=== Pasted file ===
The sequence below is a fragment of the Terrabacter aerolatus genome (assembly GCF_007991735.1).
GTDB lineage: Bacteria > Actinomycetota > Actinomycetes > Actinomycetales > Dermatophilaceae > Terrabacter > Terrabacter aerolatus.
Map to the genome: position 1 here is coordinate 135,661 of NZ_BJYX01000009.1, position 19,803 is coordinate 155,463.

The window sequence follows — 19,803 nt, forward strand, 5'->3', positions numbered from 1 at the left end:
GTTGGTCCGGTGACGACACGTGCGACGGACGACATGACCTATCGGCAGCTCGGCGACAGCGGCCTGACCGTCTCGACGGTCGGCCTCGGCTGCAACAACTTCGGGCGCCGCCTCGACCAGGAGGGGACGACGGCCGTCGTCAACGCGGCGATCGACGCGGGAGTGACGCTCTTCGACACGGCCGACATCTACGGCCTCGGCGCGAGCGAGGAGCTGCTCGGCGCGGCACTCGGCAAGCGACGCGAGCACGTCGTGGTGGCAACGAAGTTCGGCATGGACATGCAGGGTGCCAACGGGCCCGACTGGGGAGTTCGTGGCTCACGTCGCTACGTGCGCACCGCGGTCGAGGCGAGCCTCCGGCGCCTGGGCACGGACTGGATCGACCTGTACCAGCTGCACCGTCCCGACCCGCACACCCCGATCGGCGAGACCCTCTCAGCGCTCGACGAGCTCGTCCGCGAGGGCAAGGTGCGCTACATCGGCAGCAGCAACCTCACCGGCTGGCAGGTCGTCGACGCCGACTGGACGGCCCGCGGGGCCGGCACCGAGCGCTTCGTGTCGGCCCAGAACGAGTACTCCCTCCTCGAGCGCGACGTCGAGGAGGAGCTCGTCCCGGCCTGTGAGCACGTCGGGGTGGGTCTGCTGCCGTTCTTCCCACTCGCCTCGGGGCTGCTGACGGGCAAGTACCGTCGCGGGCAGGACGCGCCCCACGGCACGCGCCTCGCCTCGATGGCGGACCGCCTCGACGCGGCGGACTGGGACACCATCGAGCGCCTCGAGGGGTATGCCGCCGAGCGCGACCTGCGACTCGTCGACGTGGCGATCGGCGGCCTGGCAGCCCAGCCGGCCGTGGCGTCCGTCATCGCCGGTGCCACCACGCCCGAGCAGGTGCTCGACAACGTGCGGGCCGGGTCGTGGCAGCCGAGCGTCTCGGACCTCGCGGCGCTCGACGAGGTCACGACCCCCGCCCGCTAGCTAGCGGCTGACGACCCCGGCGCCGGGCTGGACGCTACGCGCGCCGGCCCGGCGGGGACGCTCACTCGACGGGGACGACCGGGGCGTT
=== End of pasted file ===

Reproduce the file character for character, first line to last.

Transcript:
The sequence below is a fragment of the Terrabacter aerolatus genome (assembly GCF_007991735.1).
GTDB lineage: Bacteria > Actinomycetota > Actinomycetes > Actinomycetales > Dermatophilaceae > Terrabacter > Terrabacter aerolatus.
Map to the genome: position 1 here is coordinate 135,661 of NZ_BJYX01000009.1, position 19,803 is coordinate 155,463.

The window sequence follows — 19,803 nt, forward strand, 5'->3', positions numbered from 1 at the left end:
GTTGGTCCGGTGACGACACGTGCGACGGACGACATGACCTATCGGCAGCTCGGCGACAGCGGCCTGACCGTCTCGACGGTCGGCCTCGGCTGCAACAACTTCGGGCGCCGCCTCGACCAGGAGGGGACGACGGCCGTCGTCAACGCGGCGATCGACGCGGGAGTGACGCTCTTCGACACGGCCGACATCTACGGCCTCGGCGCGAGCGAGGAGCTGCTCGGCGCGGCACTCGGCAAGCGACGCGAGCACGTCGTGGTGGCAACGAAGTTCGGCATGGACATGCAGGGTGCCAACGGGCCCGACTGGGGAGTTCGTGGCTCACGTCGCTACGTGCGCACCGCGGTCGAGGCGAGCCTCCGGCGCCTGGGCACGGACTGGATCGACCTGTACCAGCTGCACCGTCCCGACCCGCACACCCCGATCGGCGAGACCCTCTCAGCGCTCGACGAGCTCGTCCGCGAGGGCAAGGTGCGCTACATCGGCAGCAGCAACCTCACCGGCTGGCAGGTCGTCGACGCCGACTGGACGGCCCGCGGGGCCGGCACCGAGCGCTTCGTGTCGGCCCAGAACGAGTACTCCCTCCTCGAGCGCGACGTCGAGGAGGAGCTCGTCCCGGCCTGTGAGCACGTCGGGGTGGGTCTGCTGCCGTTCTTCCCACTCGCCTCGGGGCTGCTGACGGGCAAGTACCGTCGCGGGCAGGACGCGCCCCACGGCACGCGCCTCGCCTCGATGGCGGACCGCCTCGACGCGGCGGACTGGGACACCATCGAGCGCCTCGAGGGGTATGCCGCCGAGCGCGACCTGCGACTCGTCGACGTGGCGATCGGCGGCCTGGCAGCCCAGCCGGCCGTGGCGTCCGTCATCGCCGGTGCCACCACGCCCGAGCAGGTGCTCGACAACGTGCGGGCCGGGTCGTGGCAGCCGAGCGTCTCGGACCTCGCGGCGCTCGACGAGGTCACGACCCCCGCCCGCTAGCTAGCGGCTGACGACCCCGGCGCCGGGCTGGACGCTACGCGCGCCGGCCCGGCGGGGACGCTCACTCGACGGGGACGACCGGGGCGTT